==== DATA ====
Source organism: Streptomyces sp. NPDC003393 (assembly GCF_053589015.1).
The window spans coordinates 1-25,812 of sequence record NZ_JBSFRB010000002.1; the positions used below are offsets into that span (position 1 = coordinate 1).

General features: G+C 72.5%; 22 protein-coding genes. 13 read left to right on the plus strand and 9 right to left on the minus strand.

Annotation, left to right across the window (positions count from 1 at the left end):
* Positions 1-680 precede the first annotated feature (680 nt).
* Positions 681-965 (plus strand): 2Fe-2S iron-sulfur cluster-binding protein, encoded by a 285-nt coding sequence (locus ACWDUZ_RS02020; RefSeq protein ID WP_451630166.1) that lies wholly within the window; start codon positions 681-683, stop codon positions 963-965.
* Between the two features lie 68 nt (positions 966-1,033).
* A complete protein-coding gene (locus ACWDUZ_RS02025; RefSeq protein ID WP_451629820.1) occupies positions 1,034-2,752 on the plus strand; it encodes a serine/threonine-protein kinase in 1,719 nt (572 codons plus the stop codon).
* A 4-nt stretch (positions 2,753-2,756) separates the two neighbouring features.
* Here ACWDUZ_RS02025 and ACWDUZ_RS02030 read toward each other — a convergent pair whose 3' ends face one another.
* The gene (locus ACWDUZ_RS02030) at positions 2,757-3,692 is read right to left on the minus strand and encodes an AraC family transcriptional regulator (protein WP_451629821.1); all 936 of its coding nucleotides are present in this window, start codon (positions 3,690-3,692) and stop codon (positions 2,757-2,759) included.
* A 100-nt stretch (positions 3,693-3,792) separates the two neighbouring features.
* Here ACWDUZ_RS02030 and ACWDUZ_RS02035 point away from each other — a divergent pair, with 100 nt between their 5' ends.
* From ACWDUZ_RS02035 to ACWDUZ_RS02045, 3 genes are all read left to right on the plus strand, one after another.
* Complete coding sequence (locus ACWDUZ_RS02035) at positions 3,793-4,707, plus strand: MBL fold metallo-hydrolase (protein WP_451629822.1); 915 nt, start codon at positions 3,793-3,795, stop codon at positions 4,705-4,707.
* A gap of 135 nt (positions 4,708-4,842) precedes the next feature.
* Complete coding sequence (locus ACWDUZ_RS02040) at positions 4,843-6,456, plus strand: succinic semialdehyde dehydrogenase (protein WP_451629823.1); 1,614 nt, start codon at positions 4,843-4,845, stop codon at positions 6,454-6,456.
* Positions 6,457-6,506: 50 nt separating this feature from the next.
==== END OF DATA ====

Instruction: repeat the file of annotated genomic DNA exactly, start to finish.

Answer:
Source organism: Streptomyces sp. NPDC003393 (assembly GCF_053589015.1).
The window spans coordinates 1-25,812 of sequence record NZ_JBSFRB010000002.1; the positions used below are offsets into that span (position 1 = coordinate 1).

General features: G+C 72.5%; 22 protein-coding genes. 13 read left to right on the plus strand and 9 right to left on the minus strand.

Annotation, left to right across the window (positions count from 1 at the left end):
* Positions 1-680 precede the first annotated feature (680 nt).
* Positions 681-965 (plus strand): 2Fe-2S iron-sulfur cluster-binding protein, encoded by a 285-nt coding sequence (locus ACWDUZ_RS02020; RefSeq protein ID WP_451630166.1) that lies wholly within the window; start codon positions 681-683, stop codon positions 963-965.
* Between the two features lie 68 nt (positions 966-1,033).
* A complete protein-coding gene (locus ACWDUZ_RS02025; RefSeq protein ID WP_451629820.1) occupies positions 1,034-2,752 on the plus strand; it encodes a serine/threonine-protein kinase in 1,719 nt (572 codons plus the stop codon).
* A 4-nt stretch (positions 2,753-2,756) separates the two neighbouring features.
* Here ACWDUZ_RS02025 and ACWDUZ_RS02030 read toward each other — a convergent pair whose 3' ends face one another.
* The gene (locus ACWDUZ_RS02030) at positions 2,757-3,692 is read right to left on the minus strand and encodes an AraC family transcriptional regulator (protein WP_451629821.1); all 936 of its coding nucleotides are present in this window, start codon (positions 3,690-3,692) and stop codon (positions 2,757-2,759) included.
* A 100-nt stretch (positions 3,693-3,792) separates the two neighbouring features.
* Here ACWDUZ_RS02030 and ACWDUZ_RS02035 point away from each other — a divergent pair, with 100 nt between their 5' ends.
* From ACWDUZ_RS02035 to ACWDUZ_RS02045, 3 genes are all read left to right on the plus strand, one after another.
* Complete coding sequence (locus ACWDUZ_RS02035) at positions 3,793-4,707, plus strand: MBL fold metallo-hydrolase (protein WP_451629822.1); 915 nt, start codon at positions 3,793-3,795, stop codon at positions 4,705-4,707.
* A gap of 135 nt (positions 4,708-4,842) precedes the next feature.
* Complete coding sequence (locus ACWDUZ_RS02040) at positions 4,843-6,456, plus strand: succinic semialdehyde dehydrogenase (protein WP_451629823.1); 1,614 nt, start codon at positions 4,843-4,845, stop codon at positions 6,454-6,456.
* Positions 6,457-6,506: 50 nt separating this feature from the next.